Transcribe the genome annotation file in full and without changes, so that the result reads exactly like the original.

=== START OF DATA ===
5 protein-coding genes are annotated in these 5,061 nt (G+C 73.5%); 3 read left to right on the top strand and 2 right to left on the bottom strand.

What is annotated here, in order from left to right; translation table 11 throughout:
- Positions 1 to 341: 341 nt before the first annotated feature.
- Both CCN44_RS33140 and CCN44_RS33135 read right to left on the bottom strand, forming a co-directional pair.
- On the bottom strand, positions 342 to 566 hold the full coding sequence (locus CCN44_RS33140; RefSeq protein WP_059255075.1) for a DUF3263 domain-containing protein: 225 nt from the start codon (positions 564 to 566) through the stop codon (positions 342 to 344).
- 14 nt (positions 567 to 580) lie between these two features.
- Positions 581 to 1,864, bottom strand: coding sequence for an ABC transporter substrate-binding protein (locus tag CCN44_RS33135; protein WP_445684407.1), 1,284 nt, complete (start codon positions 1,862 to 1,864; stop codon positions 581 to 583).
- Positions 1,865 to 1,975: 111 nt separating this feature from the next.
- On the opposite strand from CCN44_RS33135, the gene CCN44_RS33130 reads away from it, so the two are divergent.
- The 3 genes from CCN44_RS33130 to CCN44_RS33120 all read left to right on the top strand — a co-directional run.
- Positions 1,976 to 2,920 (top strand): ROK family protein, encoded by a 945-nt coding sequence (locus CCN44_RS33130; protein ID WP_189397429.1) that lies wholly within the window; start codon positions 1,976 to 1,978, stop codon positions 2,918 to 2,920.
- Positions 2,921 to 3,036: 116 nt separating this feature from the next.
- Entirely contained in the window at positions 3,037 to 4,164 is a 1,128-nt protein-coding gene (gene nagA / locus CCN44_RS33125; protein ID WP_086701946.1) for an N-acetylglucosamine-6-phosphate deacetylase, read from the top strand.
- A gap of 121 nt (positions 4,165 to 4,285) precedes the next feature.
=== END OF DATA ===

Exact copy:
5 protein-coding genes are annotated in these 5,061 nt (G+C 73.5%); 3 read left to right on the top strand and 2 right to left on the bottom strand.

What is annotated here, in order from left to right; translation table 11 throughout:
- Positions 1 to 341: 341 nt before the first annotated feature.
- Both CCN44_RS33140 and CCN44_RS33135 read right to left on the bottom strand, forming a co-directional pair.
- On the bottom strand, positions 342 to 566 hold the full coding sequence (locus CCN44_RS33140; RefSeq protein WP_059255075.1) for a DUF3263 domain-containing protein: 225 nt from the start codon (positions 564 to 566) through the stop codon (positions 342 to 344).
- 14 nt (positions 567 to 580) lie between these two features.
- Positions 581 to 1,864, bottom strand: coding sequence for an ABC transporter substrate-binding protein (locus tag CCN44_RS33135; protein WP_445684407.1), 1,284 nt, complete (start codon positions 1,862 to 1,864; stop codon positions 581 to 583).
- Positions 1,865 to 1,975: 111 nt separating this feature from the next.
- On the opposite strand from CCN44_RS33135, the gene CCN44_RS33130 reads away from it, so the two are divergent.
- The 3 genes from CCN44_RS33130 to CCN44_RS33120 all read left to right on the top strand — a co-directional run.
- Positions 1,976 to 2,920 (top strand): ROK family protein, encoded by a 945-nt coding sequence (locus CCN44_RS33130; protein ID WP_189397429.1) that lies wholly within the window; start codon positions 1,976 to 1,978, stop codon positions 2,918 to 2,920.
- Positions 2,921 to 3,036: 116 nt separating this feature from the next.
- Entirely contained in the window at positions 3,037 to 4,164 is a 1,128-nt protein-coding gene (gene nagA / locus CCN44_RS33125; protein ID WP_086701946.1) for an N-acetylglucosamine-6-phosphate deacetylase, read from the top strand.
- A gap of 121 nt (positions 4,165 to 4,285) precedes the next feature.